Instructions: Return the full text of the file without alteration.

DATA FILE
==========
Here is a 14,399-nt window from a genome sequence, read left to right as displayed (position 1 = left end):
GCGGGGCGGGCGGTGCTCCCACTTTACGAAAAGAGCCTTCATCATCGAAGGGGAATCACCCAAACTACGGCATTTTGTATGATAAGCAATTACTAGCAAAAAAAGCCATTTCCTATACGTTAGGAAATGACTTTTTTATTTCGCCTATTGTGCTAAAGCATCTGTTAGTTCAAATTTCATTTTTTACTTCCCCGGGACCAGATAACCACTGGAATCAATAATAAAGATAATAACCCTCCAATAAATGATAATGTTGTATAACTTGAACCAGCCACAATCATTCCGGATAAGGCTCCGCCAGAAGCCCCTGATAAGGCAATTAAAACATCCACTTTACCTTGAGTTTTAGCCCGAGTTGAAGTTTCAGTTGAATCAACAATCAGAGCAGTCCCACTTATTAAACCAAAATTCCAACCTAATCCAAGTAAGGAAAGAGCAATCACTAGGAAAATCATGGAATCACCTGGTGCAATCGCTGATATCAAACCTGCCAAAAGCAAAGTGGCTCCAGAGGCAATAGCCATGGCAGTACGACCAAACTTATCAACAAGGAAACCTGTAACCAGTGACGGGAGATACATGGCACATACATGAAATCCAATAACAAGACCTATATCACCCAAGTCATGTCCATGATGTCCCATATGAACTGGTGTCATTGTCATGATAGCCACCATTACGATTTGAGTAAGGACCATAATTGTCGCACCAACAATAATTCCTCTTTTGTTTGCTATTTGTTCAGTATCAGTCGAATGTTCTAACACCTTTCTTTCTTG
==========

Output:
Here is a 14,399-nt window from a genome sequence, read left to right as displayed (position 1 = left end):
GCGGGGCGGGCGGTGCTCCCACTTTACGAAAAGAGCCTTCATCATCGAAGGGGAATCACCCAAACTACGGCATTTTGTATGATAAGCAATTACTAGCAAAAAAAGCCATTTCCTATACGTTAGGAAATGACTTTTTTATTTCGCCTATTGTGCTAAAGCATCTGTTAGTTCAAATTTCATTTTTTACTTCCCCGGGACCAGATAACCACTGGAATCAATAATAAAGATAATAACCCTCCAATAAATGATAATGTTGTATAACTTGAACCAGCCACAATCATTCCGGATAAGGCTCCGCCAGAAGCCCCTGATAAGGCAATTAAAACATCCACTTTACCTTGAGTTTTAGCCCGAGTTGAAGTTTCAGTTGAATCAACAATCAGAGCAGTCCCACTTATTAAACCAAAATTCCAACCTAATCCAAGTAAGGAAAGAGCAATCACTAGGAAAATCATGGAATCACCTGGTGCAATCGCTGATATCAAACCTGCCAAAAGCAAAGTGGCTCCAGAGGCAATAGCCATGGCAGTACGACCAAACTTATCAACAAGGAAACCTGTAACCAGTGACGGGAGATACATGGCACATACATGAAATCCAATAACAAGACCTATATCACCCAAGTCATGTCCATGATGTCCCATATGAACTGGTGTCATTGTCATGATAGCCACCATTACGATTTGAGTAAGGACCATAATTGTCGCACCAACAATAATTCCTCTTTTGTTTGCTATTTGTTCAGTATCAGTCGAATGTTCTAACACCTTTCTTTCTTG